In this tutorial on molality, you will learn the definition, importance, and how to calculate molality in understanding the concentration of a solution. Example calculations are provided.
Topics Covered in Other Articles
- Molality (m): A measurement of concentration using the number of moles of solute per mass of solvent
- Solutions: homogeneous mixtures comprising of a solute and solvent
- Colligative properties: characteristics of a solution that are dependent on the concentration of solute ions
- Molarity (M): A measurement of concentration using the number of moles of solute per liters of solution
Solutions are mixtures with evenly mixed, or homogeneous, components. Furthermore, these mixtures can be made of any state of matter. Solutions consists of two components: the solute and solvent. The solute is the minor or dissolved part of the solution. In comparison, the solvent dissolves the solute. For example, in the solution of table in water, the salt is the solute and the water is the solvent.
What is Molality?
Molality, or molal concentration, refers to the number of moles of solute divided by the mass of solvent, in kilograms, mol∕kg. This term is useful in understanding the concentration of a solution because its formula is independent of temperature and pressure. Thus, the colligative properties are dependent on molality. The colligative properties include boiling point elevation, freezing point depression, vapor pressure lowering, and osmotic pressure.
Formula: m = mol of solute/ kg of solvent
Example: What is the molality of a 52 g sample of table salt (NaCl) in a 75 kg sample of water?
In this example problem, the mass of the solute (table salt) and mass of the solvent (water) are provided. Using the units of the molality formula (mol/kg), determine if the components of the example problem have the correct units. In this example, the number of moles of solute are not provided, but with the known mass of the solute, the number of moles of solute can be determined. To calculate the number of moles of NaCl, use the molar mass of NaCl. In 1 mole of NaCl, there are 58.44 grams of NaCl. With this molar mass of NaCl known, the conversion from grams to moles can be calculated via dimensional analysis.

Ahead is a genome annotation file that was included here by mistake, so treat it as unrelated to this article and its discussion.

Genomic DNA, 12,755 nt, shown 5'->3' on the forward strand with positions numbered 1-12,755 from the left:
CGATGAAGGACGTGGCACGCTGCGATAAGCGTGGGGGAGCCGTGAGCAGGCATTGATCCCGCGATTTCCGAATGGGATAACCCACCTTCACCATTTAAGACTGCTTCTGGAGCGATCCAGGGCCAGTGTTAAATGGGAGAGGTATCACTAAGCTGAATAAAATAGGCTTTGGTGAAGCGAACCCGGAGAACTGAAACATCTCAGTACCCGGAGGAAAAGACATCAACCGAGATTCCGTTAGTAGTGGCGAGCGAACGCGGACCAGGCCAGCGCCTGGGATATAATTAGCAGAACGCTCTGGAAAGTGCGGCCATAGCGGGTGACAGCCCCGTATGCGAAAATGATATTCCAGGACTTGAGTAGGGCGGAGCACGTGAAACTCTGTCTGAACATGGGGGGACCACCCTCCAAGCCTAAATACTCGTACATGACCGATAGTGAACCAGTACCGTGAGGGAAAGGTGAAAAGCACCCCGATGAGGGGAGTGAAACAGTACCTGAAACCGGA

Looking back at the molality formula, the correct units are mol/kg. The mass of the solvent with correct units is provided in the problem, so dimensional analysis is not needed. Thus, divide the number of moles of solute by the mass of the solvent to calculate the molality of the solution.
Molality and Molarity
Similarly, molarity is useful in calculating the concentration of a solution. Molarity measures the number of moles of solute per volume of solution, mol∕L, or the number of moles per one liter of solution. Additionally, molarity is dependent on temperature and is impacted by the colligative properties.
Molality Example Problems
Formula: m = mol of solute/kg of solvent
Remember to acknowledge units (mol/kg)
- Calculate the molality of a solution consisting of 35 g MgCl2 dissolved in 100 mL of water. The molar mass of MgCl2 is 95.21 g/mol and the density of water is 1 g/mL.
- Calculate the molality of a solution consisting of 20 g ethanol dissolved in 300 mL of acetone. The molar mass of ethanol is 46.07 g/mol and the density of acetone is 0.790 g/mL.
- Calculate the number of grams of NaCl dissolved in 10 kg of water. The molality of the solution is 0.64 mol/kg and the molar mass of NaCl is 55.48g/mol.
- 3.7 mol/kg
- 1.8 mol/kg
- 355.1 g